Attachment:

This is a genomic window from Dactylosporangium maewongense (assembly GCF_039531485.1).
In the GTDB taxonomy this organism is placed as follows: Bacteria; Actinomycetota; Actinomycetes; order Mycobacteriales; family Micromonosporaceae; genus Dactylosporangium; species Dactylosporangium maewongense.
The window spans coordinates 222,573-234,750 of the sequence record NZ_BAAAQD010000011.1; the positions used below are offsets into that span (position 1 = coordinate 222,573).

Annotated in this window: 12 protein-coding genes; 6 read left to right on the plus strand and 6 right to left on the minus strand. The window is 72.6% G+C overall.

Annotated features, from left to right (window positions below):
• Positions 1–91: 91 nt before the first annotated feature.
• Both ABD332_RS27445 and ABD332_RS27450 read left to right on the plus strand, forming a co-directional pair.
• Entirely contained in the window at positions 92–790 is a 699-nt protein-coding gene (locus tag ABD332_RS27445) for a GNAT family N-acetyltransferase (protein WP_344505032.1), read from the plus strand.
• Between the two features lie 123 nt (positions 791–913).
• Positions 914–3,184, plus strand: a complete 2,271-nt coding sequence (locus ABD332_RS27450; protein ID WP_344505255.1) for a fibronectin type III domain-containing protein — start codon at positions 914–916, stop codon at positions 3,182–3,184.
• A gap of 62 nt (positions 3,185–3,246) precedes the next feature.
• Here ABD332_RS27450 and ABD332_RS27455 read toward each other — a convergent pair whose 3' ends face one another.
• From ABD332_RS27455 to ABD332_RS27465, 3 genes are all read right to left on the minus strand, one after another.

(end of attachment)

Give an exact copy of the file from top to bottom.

This is a genomic window from Dactylosporangium maewongense (assembly GCF_039531485.1).
In the GTDB taxonomy this organism is placed as follows: Bacteria; Actinomycetota; Actinomycetes; order Mycobacteriales; family Micromonosporaceae; genus Dactylosporangium; species Dactylosporangium maewongense.
The window spans coordinates 222,573-234,750 of the sequence record NZ_BAAAQD010000011.1; the positions used below are offsets into that span (position 1 = coordinate 222,573).

Annotated in this window: 12 protein-coding genes; 6 read left to right on the plus strand and 6 right to left on the minus strand. The window is 72.6% G+C overall.

Annotated features, from left to right (window positions below):
• Positions 1–91: 91 nt before the first annotated feature.
• Both ABD332_RS27445 and ABD332_RS27450 read left to right on the plus strand, forming a co-directional pair.
• Entirely contained in the window at positions 92–790 is a 699-nt protein-coding gene (locus tag ABD332_RS27445) for a GNAT family N-acetyltransferase (protein WP_344505032.1), read from the plus strand.
• Between the two features lie 123 nt (positions 791–913).
• Positions 914–3,184, plus strand: a complete 2,271-nt coding sequence (locus ABD332_RS27450; protein ID WP_344505255.1) for a fibronectin type III domain-containing protein — start codon at positions 914–916, stop codon at positions 3,182–3,184.
• A gap of 62 nt (positions 3,185–3,246) precedes the next feature.
• Here ABD332_RS27450 and ABD332_RS27455 read toward each other — a convergent pair whose 3' ends face one another.
• From ABD332_RS27455 to ABD332_RS27465, 3 genes are all read right to left on the minus strand, one after another.